About the author: Lamar Watson, CFP®, is a Fee-Only Financial Advisor in the Washington, D.C. area that works with clients virtually across the country. Lamar's work with his clients focuses on budgeting, employee benefits, paying down debt, buying their first home, and investing. Lamar is the Founder of Dream Financial Planning, a virtual Fiduciary Financial Planning firm specifically designed to help young professionals and minorities take control of their finances and fulfill their dreams. Feel free to schedule a complimentary consultation to learn how we use the DREAM Financial Planning Process ™ to help our clients achieve their goals.
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Scammers keep getting bolder and bolder with their extortion methods. From impersonating landlords to illegal debt collection tactics, there is no shortage of ways scammers will try to separate you from your money.1
Scamming has been exacerbated even further by the pandemic, with scammers taking advantage of citizens in an already anxiety-inducing climate. Be aware of these five red flags when getting on the phone, checking your email, or using social media. This can help you avoid getting trapped in a conversation with a scammer in the first place.
Red Flag #1: They Make an Identity Claim
Many scammers are now utilizing strategies in which they claim to be trustworthy sources, such as a government agency or even your bank, to get information from you. If you receive a strange call, text, or email with an unfamiliar hyperlink, this is a telltale sign that you are being scammed.2
Never click on mysterious hyperlinks or respond to uncertified messages asking for your personal information, especially if it involves money. For instance, many scammers claim to be government agencies providing updates on COVID-19 economic support. Do not blindly trust these claims.
Red Flag #2: They Need Your Personal Information Immediately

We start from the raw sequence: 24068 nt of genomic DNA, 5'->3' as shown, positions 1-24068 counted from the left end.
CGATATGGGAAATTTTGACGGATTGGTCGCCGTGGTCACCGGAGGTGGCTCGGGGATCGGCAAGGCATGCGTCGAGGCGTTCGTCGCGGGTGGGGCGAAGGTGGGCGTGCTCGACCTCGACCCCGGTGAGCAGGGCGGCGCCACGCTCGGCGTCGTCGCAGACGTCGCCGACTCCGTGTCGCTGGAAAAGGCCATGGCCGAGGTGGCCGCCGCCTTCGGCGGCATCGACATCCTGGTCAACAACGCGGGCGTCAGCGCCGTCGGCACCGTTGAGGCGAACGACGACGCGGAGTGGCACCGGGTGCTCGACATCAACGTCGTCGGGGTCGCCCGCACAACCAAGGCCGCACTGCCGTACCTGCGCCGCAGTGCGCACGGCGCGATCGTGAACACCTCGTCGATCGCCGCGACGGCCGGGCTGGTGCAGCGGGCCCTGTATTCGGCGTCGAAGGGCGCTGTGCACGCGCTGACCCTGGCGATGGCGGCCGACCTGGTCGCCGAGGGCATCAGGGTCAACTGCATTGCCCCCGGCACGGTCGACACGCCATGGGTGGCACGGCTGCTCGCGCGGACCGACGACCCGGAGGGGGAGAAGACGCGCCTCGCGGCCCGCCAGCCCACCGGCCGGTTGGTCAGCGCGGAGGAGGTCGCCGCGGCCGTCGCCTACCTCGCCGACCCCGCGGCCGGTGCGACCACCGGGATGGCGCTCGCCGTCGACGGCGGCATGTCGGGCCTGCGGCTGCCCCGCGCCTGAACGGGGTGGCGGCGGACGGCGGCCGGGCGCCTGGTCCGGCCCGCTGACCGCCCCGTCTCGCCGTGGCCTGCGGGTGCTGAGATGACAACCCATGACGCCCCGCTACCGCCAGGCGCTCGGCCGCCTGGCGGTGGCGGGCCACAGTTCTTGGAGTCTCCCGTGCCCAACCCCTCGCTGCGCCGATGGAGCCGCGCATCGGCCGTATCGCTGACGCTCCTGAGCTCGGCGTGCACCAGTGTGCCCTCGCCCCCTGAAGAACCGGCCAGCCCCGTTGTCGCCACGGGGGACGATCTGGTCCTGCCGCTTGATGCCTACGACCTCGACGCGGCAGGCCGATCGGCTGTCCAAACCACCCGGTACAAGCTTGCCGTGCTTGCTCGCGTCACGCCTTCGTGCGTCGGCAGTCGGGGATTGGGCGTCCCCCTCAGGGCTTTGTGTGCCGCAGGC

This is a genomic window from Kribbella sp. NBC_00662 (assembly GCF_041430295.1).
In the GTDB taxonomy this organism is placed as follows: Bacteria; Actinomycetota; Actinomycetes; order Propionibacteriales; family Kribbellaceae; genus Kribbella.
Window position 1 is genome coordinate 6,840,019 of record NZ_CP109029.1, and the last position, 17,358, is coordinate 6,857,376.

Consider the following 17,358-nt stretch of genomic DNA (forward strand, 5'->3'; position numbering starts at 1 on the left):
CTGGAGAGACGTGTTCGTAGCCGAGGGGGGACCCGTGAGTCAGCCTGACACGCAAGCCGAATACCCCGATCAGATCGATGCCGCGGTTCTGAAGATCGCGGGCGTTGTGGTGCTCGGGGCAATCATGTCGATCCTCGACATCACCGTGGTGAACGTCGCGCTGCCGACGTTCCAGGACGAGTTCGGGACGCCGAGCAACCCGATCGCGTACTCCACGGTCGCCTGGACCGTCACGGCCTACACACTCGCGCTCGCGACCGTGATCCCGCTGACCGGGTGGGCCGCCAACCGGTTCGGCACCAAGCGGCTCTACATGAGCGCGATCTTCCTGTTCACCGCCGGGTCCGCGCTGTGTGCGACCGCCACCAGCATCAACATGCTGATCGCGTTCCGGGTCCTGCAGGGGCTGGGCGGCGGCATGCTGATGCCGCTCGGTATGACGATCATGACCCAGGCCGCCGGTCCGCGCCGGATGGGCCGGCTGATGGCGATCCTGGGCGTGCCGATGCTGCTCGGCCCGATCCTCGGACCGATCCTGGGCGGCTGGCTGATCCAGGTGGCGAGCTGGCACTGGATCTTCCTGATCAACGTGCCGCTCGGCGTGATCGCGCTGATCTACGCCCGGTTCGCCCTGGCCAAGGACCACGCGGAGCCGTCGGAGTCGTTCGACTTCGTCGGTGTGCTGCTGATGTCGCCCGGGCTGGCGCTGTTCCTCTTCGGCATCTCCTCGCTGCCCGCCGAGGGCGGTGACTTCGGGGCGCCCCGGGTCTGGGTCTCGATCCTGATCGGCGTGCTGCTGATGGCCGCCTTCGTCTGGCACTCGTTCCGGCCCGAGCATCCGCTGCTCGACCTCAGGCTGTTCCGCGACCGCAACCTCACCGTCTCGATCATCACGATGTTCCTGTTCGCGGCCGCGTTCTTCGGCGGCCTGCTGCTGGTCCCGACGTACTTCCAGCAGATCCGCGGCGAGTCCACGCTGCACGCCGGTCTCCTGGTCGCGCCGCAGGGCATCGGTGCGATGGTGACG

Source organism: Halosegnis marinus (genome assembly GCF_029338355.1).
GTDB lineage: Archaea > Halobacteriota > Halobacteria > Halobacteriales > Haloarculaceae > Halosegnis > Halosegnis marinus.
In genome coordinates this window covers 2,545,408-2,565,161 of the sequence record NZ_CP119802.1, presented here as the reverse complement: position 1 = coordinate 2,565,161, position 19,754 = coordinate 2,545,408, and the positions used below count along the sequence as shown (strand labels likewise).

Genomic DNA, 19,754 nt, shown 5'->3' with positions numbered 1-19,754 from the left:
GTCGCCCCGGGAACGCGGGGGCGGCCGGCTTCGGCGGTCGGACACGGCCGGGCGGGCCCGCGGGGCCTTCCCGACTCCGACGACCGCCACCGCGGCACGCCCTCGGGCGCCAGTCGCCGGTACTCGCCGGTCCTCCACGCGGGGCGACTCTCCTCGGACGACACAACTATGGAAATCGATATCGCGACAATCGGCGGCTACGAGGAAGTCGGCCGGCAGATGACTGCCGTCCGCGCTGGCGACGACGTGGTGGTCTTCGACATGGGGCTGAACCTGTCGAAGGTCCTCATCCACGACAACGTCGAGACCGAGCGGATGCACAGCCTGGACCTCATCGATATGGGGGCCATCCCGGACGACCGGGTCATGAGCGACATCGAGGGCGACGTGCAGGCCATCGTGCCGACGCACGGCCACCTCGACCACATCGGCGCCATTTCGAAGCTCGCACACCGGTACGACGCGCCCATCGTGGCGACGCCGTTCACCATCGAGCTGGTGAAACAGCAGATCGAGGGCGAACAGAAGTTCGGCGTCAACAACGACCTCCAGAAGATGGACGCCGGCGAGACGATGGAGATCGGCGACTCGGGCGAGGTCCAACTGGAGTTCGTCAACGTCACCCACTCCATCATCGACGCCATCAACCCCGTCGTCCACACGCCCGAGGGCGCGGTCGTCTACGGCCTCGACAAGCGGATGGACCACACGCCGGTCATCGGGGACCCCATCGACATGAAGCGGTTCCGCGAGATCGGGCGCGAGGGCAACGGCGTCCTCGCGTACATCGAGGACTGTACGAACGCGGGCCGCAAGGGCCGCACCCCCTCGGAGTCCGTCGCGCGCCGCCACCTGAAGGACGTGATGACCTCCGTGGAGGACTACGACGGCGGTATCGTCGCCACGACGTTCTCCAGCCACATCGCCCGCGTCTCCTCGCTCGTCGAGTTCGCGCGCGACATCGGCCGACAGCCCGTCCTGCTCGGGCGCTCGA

A scammer’s goal is to get your personal information as quickly as possible. Especially due to the pandemic, scammers prey on people’s fears. In addition to making a brazen identity claim, a scammer will often state that he or she needs information or money immediately, or something terrible will happen. Be aware of this behavior instead of allowing it to induce stress.
If you are already in contact with a potential scammer and start displaying doubts, a scammer may even get aggressive about needing your information. This is another sign that you are dealing with a scam. A genuine source will never require you to reveal personal information in this manner.3
Red Flag #3: You Must Wire Money
Once a scammer receives money from you, his or her goal is to disappear with it, becoming extremely difficult to track. If an entity is asking you to send money via a wire transfer or reload pack, this is likely a scam because these payment methods are tough to track.3
Moreover, if someone is requiring you to send money quickly in an unorthodox fashion, they are likely scammers.
Red Flag #4: The Scam Does Not Apply to You
This is one of the more obvious indications of a scam. For instance, a scammer may contact a teenager about car insurance when the teenager does not even own a car in his or her name. Nonetheless, the frightening and urgent language of the call could get them stuck in an uncomfortable conversation with someone who is likely a scammer.
If somebody approaches or calls you with an offer or issue that clearly does not apply to you, get out of the situation as quickly as possible.